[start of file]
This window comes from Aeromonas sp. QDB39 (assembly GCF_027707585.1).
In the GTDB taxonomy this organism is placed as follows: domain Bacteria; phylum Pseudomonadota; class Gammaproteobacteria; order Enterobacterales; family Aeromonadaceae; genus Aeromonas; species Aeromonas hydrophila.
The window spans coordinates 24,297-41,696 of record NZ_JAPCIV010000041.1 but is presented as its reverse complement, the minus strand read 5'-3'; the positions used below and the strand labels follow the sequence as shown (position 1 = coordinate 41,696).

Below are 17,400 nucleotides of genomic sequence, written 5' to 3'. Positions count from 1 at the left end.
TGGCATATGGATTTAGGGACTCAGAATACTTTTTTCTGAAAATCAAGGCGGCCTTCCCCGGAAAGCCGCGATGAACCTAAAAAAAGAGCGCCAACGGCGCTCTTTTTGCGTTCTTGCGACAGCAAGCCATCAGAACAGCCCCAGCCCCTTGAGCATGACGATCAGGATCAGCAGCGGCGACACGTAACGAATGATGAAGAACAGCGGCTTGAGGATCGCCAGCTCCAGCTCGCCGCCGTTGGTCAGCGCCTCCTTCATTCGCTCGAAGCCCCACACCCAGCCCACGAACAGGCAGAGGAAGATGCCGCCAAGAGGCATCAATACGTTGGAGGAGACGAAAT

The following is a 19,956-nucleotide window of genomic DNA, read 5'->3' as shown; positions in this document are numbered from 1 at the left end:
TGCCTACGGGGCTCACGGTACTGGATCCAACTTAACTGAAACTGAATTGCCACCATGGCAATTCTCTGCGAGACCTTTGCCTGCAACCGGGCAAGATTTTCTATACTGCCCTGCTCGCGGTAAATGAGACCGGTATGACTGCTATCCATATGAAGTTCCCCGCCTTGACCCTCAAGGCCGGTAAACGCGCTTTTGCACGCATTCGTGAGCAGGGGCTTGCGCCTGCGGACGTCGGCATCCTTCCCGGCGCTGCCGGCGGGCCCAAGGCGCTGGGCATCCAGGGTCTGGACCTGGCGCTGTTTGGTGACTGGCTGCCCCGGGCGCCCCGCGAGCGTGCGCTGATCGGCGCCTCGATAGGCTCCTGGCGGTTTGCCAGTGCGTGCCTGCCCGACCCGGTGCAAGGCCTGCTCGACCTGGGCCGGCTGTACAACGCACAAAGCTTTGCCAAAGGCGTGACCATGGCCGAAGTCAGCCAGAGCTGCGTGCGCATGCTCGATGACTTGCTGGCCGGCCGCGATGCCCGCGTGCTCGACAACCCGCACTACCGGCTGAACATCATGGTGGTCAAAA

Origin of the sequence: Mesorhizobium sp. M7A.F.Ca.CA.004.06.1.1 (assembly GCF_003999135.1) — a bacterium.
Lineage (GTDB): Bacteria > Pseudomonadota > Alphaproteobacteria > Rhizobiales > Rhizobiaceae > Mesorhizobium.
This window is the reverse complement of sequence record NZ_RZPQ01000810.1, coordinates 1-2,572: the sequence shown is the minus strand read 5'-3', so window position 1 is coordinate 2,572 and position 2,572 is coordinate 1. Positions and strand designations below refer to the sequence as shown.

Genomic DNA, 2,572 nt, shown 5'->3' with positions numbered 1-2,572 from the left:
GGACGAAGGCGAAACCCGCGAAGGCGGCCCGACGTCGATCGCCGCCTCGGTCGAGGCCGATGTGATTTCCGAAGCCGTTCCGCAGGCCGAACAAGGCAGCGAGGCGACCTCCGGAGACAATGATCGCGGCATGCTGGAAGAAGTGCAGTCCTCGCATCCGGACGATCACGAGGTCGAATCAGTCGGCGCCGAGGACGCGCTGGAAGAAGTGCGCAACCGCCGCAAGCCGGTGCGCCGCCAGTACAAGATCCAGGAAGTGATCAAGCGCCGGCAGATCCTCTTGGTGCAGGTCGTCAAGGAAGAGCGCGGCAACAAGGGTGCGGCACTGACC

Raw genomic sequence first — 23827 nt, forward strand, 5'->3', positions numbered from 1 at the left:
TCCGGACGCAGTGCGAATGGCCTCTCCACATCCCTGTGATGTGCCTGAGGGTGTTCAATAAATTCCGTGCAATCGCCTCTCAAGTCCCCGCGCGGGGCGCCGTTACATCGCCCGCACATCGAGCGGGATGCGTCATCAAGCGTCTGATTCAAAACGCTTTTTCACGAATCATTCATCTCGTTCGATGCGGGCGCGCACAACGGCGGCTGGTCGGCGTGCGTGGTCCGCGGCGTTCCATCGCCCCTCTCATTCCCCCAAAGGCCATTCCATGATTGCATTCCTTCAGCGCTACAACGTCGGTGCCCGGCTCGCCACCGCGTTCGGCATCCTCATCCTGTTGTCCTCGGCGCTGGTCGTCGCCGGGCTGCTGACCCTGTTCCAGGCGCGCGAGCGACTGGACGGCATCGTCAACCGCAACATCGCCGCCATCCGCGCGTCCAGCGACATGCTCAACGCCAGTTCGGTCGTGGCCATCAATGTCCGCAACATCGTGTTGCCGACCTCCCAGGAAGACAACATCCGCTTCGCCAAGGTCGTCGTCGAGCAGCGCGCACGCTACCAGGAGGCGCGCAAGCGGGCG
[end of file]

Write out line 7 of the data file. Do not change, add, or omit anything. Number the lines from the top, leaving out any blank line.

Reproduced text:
TGCCTACGGGGCTCACGGTACTGGATCCAACTTAACTGAAACTGAATTGCCACCATGGCAATTCTCTGCGAGACCTTTGCCTGCAACCGGGCAAGATTTTCTATACTGCCCTGCTCGCGGTAAATGAGACCGGTATGACTGCTATCCATATGAAGTTCCCCGCCTTGACCCTCAAGGCCGGTAAACGCGCTTTTGCACGCATTCGTGAGCAGGGGCTTGCGCCTGCGGACGTCGGCATCCTTCCCGGCGCTGCCGGCGGGCCCAAGGCGCTGGGCATCCAGGGTCTGGACCTGGCGCTGTTTGGTGACTGGCTGCCCCGGGCGCCCCGCGAGCGTGCGCTGATCGGCGCCTCGATAGGCTCCTGGCGGTTTGCCAGTGCGTGCCTGCCCGACCCGGTGCAAGGCCTGCTCGACCTGGGCCGGCTGTACAACGCACAAAGCTTTGCCAAAGGCGTGACCATGGCCGAAGTCAGCCAGAGCTGCGTGCGCATGCTCGATGACTTGCTGGCCGGCCGCGATGCCCGCGTGCTCGACAACCCGCACTACCGGCTGAACATCATGGTGGTCAAAA